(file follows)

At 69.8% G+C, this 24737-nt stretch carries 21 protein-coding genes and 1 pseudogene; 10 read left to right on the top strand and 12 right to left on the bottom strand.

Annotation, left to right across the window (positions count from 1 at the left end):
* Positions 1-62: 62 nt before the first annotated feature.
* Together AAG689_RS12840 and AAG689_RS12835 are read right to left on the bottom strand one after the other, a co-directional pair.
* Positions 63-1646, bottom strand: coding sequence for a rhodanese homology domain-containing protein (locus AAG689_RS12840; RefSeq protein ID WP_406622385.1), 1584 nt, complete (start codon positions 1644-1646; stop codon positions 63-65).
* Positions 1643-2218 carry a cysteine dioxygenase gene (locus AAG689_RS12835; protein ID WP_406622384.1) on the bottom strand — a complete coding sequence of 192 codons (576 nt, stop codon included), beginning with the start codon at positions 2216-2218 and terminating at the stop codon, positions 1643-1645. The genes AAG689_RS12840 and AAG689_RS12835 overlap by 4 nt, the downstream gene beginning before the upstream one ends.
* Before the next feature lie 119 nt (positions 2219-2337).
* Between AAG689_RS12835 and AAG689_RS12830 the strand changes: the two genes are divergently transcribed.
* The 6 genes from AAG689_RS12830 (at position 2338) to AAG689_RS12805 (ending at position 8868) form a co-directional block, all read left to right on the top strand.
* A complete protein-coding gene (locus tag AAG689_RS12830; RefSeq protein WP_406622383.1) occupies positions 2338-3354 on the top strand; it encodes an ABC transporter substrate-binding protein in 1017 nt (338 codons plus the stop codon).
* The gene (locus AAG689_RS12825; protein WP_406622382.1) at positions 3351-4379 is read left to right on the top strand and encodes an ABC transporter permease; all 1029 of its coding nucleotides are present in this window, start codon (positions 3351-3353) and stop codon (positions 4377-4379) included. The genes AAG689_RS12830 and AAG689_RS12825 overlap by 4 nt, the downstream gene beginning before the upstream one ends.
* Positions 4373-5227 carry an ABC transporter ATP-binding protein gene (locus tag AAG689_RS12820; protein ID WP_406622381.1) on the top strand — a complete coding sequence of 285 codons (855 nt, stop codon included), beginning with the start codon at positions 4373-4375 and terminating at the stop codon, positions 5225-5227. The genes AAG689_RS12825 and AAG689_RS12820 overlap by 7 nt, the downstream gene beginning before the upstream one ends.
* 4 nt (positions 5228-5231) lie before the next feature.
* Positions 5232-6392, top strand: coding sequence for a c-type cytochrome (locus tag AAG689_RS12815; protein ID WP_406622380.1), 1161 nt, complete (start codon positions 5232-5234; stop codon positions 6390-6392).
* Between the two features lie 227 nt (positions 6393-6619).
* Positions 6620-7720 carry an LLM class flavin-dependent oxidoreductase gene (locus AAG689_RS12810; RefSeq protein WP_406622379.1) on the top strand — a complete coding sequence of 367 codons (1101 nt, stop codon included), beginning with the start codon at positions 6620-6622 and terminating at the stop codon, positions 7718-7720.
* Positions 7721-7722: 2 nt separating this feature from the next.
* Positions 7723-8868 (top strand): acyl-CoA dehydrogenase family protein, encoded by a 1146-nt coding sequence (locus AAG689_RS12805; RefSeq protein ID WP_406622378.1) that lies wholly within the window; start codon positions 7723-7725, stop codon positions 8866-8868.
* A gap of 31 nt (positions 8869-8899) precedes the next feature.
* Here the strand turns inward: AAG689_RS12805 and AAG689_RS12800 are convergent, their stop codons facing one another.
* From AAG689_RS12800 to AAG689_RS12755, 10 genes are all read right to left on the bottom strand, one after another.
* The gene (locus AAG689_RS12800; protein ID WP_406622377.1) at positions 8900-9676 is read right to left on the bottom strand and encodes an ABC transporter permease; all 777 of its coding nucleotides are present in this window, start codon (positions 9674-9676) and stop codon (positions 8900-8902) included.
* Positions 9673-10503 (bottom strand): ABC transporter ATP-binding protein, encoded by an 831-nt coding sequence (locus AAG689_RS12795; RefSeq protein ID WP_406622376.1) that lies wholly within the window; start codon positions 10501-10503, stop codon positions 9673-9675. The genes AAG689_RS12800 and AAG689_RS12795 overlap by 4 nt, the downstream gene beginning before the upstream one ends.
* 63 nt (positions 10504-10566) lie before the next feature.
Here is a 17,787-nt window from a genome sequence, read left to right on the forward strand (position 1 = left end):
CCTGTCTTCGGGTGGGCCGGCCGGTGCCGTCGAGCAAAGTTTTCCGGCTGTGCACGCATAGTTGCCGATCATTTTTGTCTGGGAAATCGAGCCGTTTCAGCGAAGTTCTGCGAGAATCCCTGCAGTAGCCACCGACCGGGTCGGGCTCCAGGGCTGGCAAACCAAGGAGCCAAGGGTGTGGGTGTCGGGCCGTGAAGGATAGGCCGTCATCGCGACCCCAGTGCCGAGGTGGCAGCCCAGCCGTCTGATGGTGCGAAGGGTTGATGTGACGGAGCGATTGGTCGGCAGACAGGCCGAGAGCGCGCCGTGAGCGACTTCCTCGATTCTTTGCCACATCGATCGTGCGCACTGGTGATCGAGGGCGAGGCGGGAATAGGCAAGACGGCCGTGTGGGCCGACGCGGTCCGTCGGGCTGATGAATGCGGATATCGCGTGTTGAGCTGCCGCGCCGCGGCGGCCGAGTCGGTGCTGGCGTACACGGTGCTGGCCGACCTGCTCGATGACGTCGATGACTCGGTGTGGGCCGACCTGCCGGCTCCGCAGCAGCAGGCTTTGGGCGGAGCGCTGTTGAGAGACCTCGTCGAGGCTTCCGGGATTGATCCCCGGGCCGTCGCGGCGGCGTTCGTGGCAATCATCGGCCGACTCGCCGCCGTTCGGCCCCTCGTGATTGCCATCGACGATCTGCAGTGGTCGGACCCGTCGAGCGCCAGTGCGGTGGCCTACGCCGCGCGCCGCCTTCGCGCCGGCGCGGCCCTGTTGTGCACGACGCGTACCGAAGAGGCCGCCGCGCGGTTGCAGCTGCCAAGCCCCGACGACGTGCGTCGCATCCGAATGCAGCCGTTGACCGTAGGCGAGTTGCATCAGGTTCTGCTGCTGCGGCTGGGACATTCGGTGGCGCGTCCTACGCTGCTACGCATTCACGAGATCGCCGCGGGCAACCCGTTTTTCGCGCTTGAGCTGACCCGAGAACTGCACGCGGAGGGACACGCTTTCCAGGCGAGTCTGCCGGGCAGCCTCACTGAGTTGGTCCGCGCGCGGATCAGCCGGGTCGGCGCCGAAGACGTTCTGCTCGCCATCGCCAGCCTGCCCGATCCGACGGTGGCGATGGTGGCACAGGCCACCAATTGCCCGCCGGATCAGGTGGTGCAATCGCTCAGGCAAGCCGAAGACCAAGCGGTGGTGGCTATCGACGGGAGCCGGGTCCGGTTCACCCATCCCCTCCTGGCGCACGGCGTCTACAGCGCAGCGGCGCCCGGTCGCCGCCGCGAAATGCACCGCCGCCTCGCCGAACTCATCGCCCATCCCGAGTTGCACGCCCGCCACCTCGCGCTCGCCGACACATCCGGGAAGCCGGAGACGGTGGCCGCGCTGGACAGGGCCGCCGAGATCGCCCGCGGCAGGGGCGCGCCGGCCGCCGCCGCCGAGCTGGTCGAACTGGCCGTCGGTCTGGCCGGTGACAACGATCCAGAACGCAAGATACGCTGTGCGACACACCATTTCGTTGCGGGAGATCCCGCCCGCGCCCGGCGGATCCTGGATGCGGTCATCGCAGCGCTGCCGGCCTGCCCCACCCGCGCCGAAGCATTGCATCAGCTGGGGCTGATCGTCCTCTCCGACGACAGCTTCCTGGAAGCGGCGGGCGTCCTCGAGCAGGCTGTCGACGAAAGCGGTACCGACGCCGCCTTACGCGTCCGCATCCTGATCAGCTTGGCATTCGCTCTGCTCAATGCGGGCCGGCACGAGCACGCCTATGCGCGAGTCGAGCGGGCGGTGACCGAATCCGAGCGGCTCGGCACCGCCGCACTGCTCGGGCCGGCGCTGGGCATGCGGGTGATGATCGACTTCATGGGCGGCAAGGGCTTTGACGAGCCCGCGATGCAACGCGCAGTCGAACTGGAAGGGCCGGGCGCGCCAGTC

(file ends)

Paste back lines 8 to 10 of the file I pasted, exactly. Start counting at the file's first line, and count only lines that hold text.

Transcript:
* Between AAG689_RS12835 and AAG689_RS12830 the strand changes: the two genes are divergently transcribed.
* The 6 genes from AAG689_RS12830 (at position 2338) to AAG689_RS12805 (ending at position 8868) form a co-directional block, all read left to right on the top strand.
* A complete protein-coding gene (locus tag AAG689_RS12830; RefSeq protein WP_406622383.1) occupies positions 2338-3354 on the top strand; it encodes an ABC transporter substrate-binding protein in 1017 nt (338 codons plus the stop codon).